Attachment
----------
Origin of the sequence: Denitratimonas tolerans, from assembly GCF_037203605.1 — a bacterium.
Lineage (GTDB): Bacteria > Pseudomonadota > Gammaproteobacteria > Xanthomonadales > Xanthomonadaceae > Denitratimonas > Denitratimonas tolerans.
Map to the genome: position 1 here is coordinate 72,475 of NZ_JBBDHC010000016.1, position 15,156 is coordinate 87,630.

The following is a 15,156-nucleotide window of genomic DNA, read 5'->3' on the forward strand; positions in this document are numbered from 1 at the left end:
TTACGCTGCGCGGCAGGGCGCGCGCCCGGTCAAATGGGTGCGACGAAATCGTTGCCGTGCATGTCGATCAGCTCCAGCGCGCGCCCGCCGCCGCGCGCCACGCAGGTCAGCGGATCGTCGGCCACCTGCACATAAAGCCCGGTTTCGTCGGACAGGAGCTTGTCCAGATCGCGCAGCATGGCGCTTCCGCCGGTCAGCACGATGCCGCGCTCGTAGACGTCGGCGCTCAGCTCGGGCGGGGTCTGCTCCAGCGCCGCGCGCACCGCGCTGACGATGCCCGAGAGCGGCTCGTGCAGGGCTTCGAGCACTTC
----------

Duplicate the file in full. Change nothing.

Origin of the sequence: Denitratimonas tolerans, from assembly GCF_037203605.1 — a bacterium.
Lineage (GTDB): Bacteria > Pseudomonadota > Gammaproteobacteria > Xanthomonadales > Xanthomonadaceae > Denitratimonas > Denitratimonas tolerans.
Map to the genome: position 1 here is coordinate 72,475 of NZ_JBBDHC010000016.1, position 15,156 is coordinate 87,630.

The following is a 15,156-nucleotide window of genomic DNA, read 5'->3' on the forward strand; positions in this document are numbered from 1 at the left end:
TTACGCTGCGCGGCAGGGCGCGCGCCCGGTCAAATGGGTGCGACGAAATCGTTGCCGTGCATGTCGATCAGCTCCAGCGCGCGCCCGCCGCCGCGCGCCACGCAGGTCAGCGGATCGTCGGCCACCTGCACATAAAGCCCGGTTTCGTCGGACAGGAGCTTGTCCAGATCGCGCAGCATGGCGCTTCCGCCGGTCAGCACGATGCCGCGCTCGTAGACGTCGGCGCTCAGCTCGGGCGGGGTCTGCTCCAGCGCCGCGCGCACCGCGCTGACGATGCCCGAGAGCGGCTCGTGCAGGGCTTCGAGCACTTC